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KwaZulu-Natal Business 2020-21 edition

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The 2020/21 edition of KwaZulu-Natal Business is the 12th issue of this unique publication that, since its launch in 2008, has established itself as the premier business and investment guide for the KwaZulu-Natal Province. In addition to the regular articles providing insight into each of the key economic sectors of the province, there is a special feature on the vital role played by ports in the province, from the coal exported from Richards Bay to the new cruise liner terminal addition to the Port of Durban. The 10th anniversary of the 2010 FIFA World Cup coincides with the birthday of the Moses Mabhida Stadium, an iconic design that has become a standard feature on the KwaZulu-Natal sporting and events calendar. Likewise the Durban ICC which continues to burnish the province’s reputation as meetings and convention centre.

OVERVIEW Oil and gas A

OVERVIEW Oil and gas A huge LPG storage facility has been built at Richards Bay. The supply of liquid petroleum gas (LPG) is set to be made easier and more reliable with the erection of the 22 600-ton Mounded LPG Facility at Richards Bay. Bidvest Tank Terminals has constructed the R1-billion storage facility for Petredec, which trades, transports and distributes LPG and other commodities. South Africa’s annual consumption of LPG, currently at 400 000 tons, is expected to rise to 600 000 tons. If a private partner can be found, a liquid natural gas (LNG) plant will produce 2 000MW at Richards Bay. This forms part of national government’s allocation of 3 126MW to natural gas in its medium-term energy policy to 2030. The world’s four largest LPG storage tanks at the Bidvest Tank Terminals site in Richards Bay. Image: Bidvest The National Department of Mineral Resources and Energy (DMRE) decided in 2016 that one of the first two gas-to-power plants to be constructed under the Independent Power Producer Procurement Programme would be allocated to Richards Bay. This has the potential to turn the Richards Bay Industrial Development Zone (RBIDZ) into an energy hub. The fact that neighbouring Mozambique has significant offshore deposits is a factor in this ambition. To produce its allocation of 2 000MW, the plant would have to use a million tons a year of LNG. An indication of the scale of activity in Mozambique came in 2019 when Anadarko Petroleum, a US company, signed off on a -billion project to build an LNG plant. The projected spin-offs for the South African economy are estimated to top R7-billion. Online Resources National Energy Regulator of South Africa: www.nersa.org.za Petroleum Agency SA: www.petroleumagencysa.com South African National Energy Association: www.sanea.org.za South African Petroleum Industry Association: www.sapia.co.za Sector Insight Italian company Eni is looking for hydrocarbons. Eni, one of the world’s biggest energy companies, has an agreement with Sasol Petroleum International to explore for hydrocarbons off the coast of KwaZulu-Natal. The regulator and promoter of oil and gas exploration in South Africa, Petroleum Agency South Africa, has awarded coalbedmethane-gas exploration rights in KwaZulu-Natal to NT Energy Africa, which has a partnership with the Central Energy Fund. These awards are for onshore exploration. The Petroleum Agency SA is an agency of the National Department of Energy. Getting fuel to the province of Gauteng is the key mission of the new multi-purpose pipeline (NMPP). Refined products such as jet fuel, sulphur diesel and both kinds of octane petrol are carried. The infrastructure of Transnet Pipelines is said to reduce the number of fuel tankers on South African roads by about 60%. KwaZulu-Natal is home to two major oil refineries and is the first link in the pipeline chain that links Gauteng province, the industrial heartland of South Africa, with vital fuels. The Port of Durban handles 80% of South Africa’s fuel imports. KwaZulu- Natal is thus a key player in the country’s oil and gas industry. ■ KWAZULU-NATAL BUSINESS 2020/21 34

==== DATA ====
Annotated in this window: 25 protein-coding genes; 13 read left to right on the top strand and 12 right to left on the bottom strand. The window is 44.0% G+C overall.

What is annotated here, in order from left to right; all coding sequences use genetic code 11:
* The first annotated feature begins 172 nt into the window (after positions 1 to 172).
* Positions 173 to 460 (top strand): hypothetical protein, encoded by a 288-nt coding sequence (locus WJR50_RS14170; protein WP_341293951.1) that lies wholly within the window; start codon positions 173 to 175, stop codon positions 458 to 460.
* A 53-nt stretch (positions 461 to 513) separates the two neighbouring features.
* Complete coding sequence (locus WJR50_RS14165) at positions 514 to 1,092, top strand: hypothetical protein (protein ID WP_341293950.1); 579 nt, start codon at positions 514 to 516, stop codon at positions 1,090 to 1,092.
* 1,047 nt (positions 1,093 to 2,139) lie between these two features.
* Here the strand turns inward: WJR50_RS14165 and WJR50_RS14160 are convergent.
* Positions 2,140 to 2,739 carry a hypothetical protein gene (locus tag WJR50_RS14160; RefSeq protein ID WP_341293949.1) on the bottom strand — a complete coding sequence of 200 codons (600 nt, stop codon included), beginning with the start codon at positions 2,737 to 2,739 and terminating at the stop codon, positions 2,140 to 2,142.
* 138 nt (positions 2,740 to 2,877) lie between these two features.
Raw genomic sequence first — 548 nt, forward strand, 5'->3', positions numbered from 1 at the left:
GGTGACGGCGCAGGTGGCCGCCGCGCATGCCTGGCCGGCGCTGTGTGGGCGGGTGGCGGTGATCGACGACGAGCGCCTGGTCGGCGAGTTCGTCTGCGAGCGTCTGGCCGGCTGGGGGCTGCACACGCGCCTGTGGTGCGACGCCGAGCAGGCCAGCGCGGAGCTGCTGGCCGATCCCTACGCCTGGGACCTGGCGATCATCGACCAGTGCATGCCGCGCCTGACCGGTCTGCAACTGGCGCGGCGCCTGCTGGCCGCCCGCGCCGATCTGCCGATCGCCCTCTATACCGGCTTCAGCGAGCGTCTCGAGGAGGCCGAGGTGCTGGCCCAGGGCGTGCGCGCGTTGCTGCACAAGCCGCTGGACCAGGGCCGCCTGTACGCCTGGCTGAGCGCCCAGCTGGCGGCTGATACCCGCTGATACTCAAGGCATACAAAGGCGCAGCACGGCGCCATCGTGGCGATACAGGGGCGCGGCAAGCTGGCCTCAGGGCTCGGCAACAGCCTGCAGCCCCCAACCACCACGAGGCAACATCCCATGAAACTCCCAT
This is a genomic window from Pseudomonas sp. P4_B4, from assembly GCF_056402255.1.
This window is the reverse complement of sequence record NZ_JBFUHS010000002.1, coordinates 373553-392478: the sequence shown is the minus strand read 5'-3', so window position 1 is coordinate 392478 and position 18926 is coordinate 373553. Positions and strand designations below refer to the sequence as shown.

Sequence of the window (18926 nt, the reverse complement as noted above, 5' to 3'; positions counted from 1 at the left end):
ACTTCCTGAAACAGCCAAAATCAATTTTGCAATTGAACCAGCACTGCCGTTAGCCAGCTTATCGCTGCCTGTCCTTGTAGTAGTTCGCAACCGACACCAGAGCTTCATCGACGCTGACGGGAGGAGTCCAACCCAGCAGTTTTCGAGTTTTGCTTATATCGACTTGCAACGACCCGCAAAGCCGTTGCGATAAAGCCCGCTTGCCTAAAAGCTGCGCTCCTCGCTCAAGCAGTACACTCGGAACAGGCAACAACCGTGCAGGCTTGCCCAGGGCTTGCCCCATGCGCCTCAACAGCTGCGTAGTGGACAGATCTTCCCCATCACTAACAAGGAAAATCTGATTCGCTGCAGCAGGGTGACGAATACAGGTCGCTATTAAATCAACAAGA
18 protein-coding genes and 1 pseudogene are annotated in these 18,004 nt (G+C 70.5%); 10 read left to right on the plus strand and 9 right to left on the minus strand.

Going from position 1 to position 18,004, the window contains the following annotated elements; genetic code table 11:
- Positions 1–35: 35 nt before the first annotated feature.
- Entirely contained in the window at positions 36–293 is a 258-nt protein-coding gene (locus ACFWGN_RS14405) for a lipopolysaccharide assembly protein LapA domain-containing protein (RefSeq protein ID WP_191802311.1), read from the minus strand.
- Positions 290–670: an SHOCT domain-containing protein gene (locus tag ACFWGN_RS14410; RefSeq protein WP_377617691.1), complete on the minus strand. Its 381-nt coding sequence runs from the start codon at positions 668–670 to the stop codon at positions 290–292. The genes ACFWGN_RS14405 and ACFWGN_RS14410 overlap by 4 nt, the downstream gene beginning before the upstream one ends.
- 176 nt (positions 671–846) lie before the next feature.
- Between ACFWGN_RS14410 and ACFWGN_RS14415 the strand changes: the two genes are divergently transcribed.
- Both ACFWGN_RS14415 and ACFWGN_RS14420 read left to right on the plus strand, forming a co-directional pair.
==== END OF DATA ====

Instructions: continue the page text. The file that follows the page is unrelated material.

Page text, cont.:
Construction and property OVERVIEW Durban’s beachfront promenade now extends from the harbour to Blue Lagoon. A private company is tackling urban regeneration in Durban, one building at a time. Serial property investor Jonny Friedman of Urban Lime has carefully selected certain precincts with potential for a mix of uses, including offices and accommodation. Pioneer Place, Durban Club Chambers, 320 Pixley and Florida Road are among their investments. Friedman is also invested in converted warehouses in London and various Cape Town properties. This private initiative chimes with a public programme that aims to make Durban’s inner city “Africa’s leading, most vibrant, liveable, walkable City Centre”. This is the Inner City Local Area Plan (LAP) for Durban. Developed for the eThekwini Municipality by a Joint Venture called IPPU, which comprises Iliso, TPI, PMSA, UrbanEcon including Cox Architecture, Urban Solutions, Urban Earth, Jo Lees and Joe Kitching. A major milestone was reached in November 2019 when the beachfront promenade extension reached the harbour. This means that residents anywhere in the city can now step onto the promenade, from the harbour in the south to Blue Lagoon in the north. The project began in early 2018 and cost R400-million. The Point Waterfront Development (directly behind the latest extension to the promenade) is a major project that is transforming what was an under-utilised and somewhat rundown part of the city into a vibrant, multi-use precinct. Some projections put the total potential investment value of the project at R40-billion and the number of permanent jobs to be created at 6 750. It offers a mix of office space, retail shops, residential dwellings and leisure options. The 55ha site has already seen significant investment. A cruise terminal in the harbour backing on to the Point has been approved, while other major projects in the inner city include the Warwick Junction transport interchange and the Centrum Government Precinct which will formalise the relationship between buildings such as the International Convention Centre and a related hotel, the library, council chambers and the redevelopment of Gugu Dlamini Park. According to the organisers of the 2019 KZN Construction Expo, infrastructure will attract more than R200-billion in investment over seven years and R35-billion will be spent over 15 years at the Port Waterfront development. The King Shaka International Airport and Dube TradePort are also attracting property investments. Online Resources Construction Industry Development Board: www.cidb.org.za Master Builders Association KwaZulu-Natal: www.mba-kzn.co.za SA Estate Agency Affairs Board: www.eaab.org.za SA Institute of Valuers: www.saiv.org.za Sector Insight Durban could become the continent’s most liveable city. Two new industrial parks are being developed: Cornubia is part of a larger project near Umhlanga and Clairwood in Durban South will offer more than 300 000m² of A-grade industrial space. Tongaat Hulett Developments (THD) launched the nTshongweni Urban Development on either side of the busy N3 highway west of the city in 2018. The Cornubia project covers 1 300ha about 7km from the airport and encompasses indust-rial, commercial, residential sections. The southern part of the project will cater for 24 000 homes, industrial development and more than one-million square metres of commercial floor space, all complemented by public open spaces (430ha) and social and community facilities. KwaZulu-Natal has a number of brick companies and four cement factories. Three of these are run by NPC at Simuma, Durban and Newcastle, and the company has a further six sites for concrete and two for aggregate. NPC is part of the Intercement group. Lafarge has several aggregate quarries and eight Readymix plants around the province. The company’s grinding operation in Richards Bay closed in 2017. ■ 35 KWAZULU-NATAL BUSINESS 2020/21